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Putin’s Next Ukraine Nightmare: Ukrainian Paratroopers Are Killing Russia’s Tanks

Russian T-90 Tanks
Russia's T-90 tanks. Image Credit: Creative Commons.

For at least the second time in as many months, Ukrainian paratroopers have been credited with taking out Russian tanks with man-portable rocket launchers. Earlier this week, images shared by the Ukrainian military purported to show how airborne troops used American-made FGM-148 Javelin missiles to target a pair of Russian tanks – likely in the Donbas region of Eastern Ukraine.

“Soldiers of the 80th Separate Assault Brigade of the Air Assault Forces of the Armed Forces of Ukraine destroyed two modern Russian T-90 ‘Vladimir’ tanks with a Javelin anti-aircraft missile system,” announced the Command of the Assault Troops of the Armed Forces of Ukraine. “We continue to perform combat missions and destroy Russian invaders! Death to the Russian occupiers!”

The accompanying images appeared to show one tank after it had been hit, while the second one was being targeted and destroyed, Newsweek reported. This follows a report from last month when the Ukrainian military also announced that two other Russian T-90 tanks had been destroyed in a similar fashion. Video of that attack has been posted to social media, as well as on the video sharing service YouTube.

Horrible Attack: Ukrainian Soldiers destroyed 2 Russian T-90 Tanks With Javelin Missile System

Targeting the Vladimir

Manufactured by Uralvagonzavod in Nizhny Tagil, Russia, the T-90 had its origins in a Soviet-era armor program, which was created to develop a new MBT that could replace the T-64, T-72 and T-80 series. These tanks have often been described as a mix of old and new, relying on traditional Soviet tank designs that have been standard since the Second World War, yet featuring true 21st century advances that included an automatically loading cannon that reduced the size of the crew, which resulted in a small and compact weapon platform.

Tank production had dwindled in the years before the dissolution of the Soviet Union, while the Kharkiv tank plant belonged to the newly independent Ukraine. As a result, the Russian Ministry of Defense opted to commit to a single platform and the result was the T-90. Low-level production began in 1992, yet, ceased by the late 1990s for the domestic market. Around 120 T-90 tanks had been delivered to the Russian Ground Forces before production of an upgraded version, the T-90M, was resumed in 2004.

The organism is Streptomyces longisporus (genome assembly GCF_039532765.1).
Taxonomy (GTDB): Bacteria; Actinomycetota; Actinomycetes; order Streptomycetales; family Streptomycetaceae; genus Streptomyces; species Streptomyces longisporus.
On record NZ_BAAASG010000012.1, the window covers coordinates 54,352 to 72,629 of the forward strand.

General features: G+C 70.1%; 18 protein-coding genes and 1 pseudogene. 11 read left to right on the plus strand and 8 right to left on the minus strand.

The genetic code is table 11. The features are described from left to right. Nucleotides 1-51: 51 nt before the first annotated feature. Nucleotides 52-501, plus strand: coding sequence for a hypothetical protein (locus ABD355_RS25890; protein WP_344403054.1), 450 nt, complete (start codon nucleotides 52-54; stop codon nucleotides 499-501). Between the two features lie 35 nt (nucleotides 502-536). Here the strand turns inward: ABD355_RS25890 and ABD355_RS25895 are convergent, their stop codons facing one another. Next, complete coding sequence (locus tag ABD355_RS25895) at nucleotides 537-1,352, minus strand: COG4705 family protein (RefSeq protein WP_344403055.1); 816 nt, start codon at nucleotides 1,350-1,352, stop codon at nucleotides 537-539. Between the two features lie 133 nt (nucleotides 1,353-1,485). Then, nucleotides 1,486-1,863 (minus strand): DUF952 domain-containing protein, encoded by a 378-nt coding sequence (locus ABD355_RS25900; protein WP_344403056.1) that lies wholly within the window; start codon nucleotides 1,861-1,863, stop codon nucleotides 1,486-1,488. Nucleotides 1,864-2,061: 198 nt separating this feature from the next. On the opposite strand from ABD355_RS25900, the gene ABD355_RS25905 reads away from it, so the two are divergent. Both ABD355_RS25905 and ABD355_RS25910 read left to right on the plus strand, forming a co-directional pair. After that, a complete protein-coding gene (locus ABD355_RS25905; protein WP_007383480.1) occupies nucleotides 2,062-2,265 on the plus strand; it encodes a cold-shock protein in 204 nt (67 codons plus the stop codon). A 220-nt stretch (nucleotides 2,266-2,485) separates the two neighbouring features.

The Kremlin has touted the capabilities of its T-90M – sometimes known as the “Vladimir” in honor of its chief designer Vladimir Potkin. However, the moniker is also being used among Ukrainian forces as a way to mock Russian Federation President Vladimir Putin.

Putting the Javelin to Good Use

The FGM-148 Javelin has been seen as a highly effective weapon, one that has been credited with destroying scores of Russian tanks in Ukraine. It is considered to be among the world’s best shoulder-fired anti-tank weapons and is currently operated by a dozen nations.

Each missile weighs 11.8kg while its command launch unit (CLU) and round weigh 6.5kg and 15.9kg respectively. The man-portable launcher fires a 127mm (5-inch) round that is equipped with an 8.4kg (19 pound) tandem-charge HEAT (high-explosive anti-tank) warhead. It is further equipped with optical sight and thermal imaging.

The Javelin, with an effective range of 1 to 2.5 kilometers or about 1.5 miles, is ideal in an open field. It is also a fire-and-forget platform that utilizes automatic infrared guidance that allows the user to take cover and avoid counter-fire immediately after launch. As it is a passive weapon and produces little backblast, tank crews are largely unable to detect a Javelin in the area until it’s fired. That has certainly caught many a Russian tanker off-guard.

Now a Senior Editor for 1945, Peter Suciu is a Michigan-based writer who has contributed to more than four dozen magazines, newspapers and websites. He regularly writes about military hardware, firearms history, cybersecurity, and international affairs. Peter is also a Contributing Writer for Forbes.

Written By

Expert Biography: A Senior Editor for 1945, Peter Suciu is a Michigan-based writer who has contributed to more than four dozen magazines, newspapers, and websites with over 3,000 published pieces over a twenty-year career in journalism. He regularly writes about military hardware, firearms history, cybersecurity, and international affairs. Peter is also a Contributing Writer for Forbes. You can follow him on Twitter: @PeterSuciu.

2 Comments

2 Comments

  1. marcjf

    July 14, 2022 at 11:56 am

    2 tanks. Only maybe 6,000 to go.

  2. aldol11

    July 14, 2022 at 3:53 pm

    if tanks are not protected by infantry they are easy targets to pick as their field of vision is greatly limited

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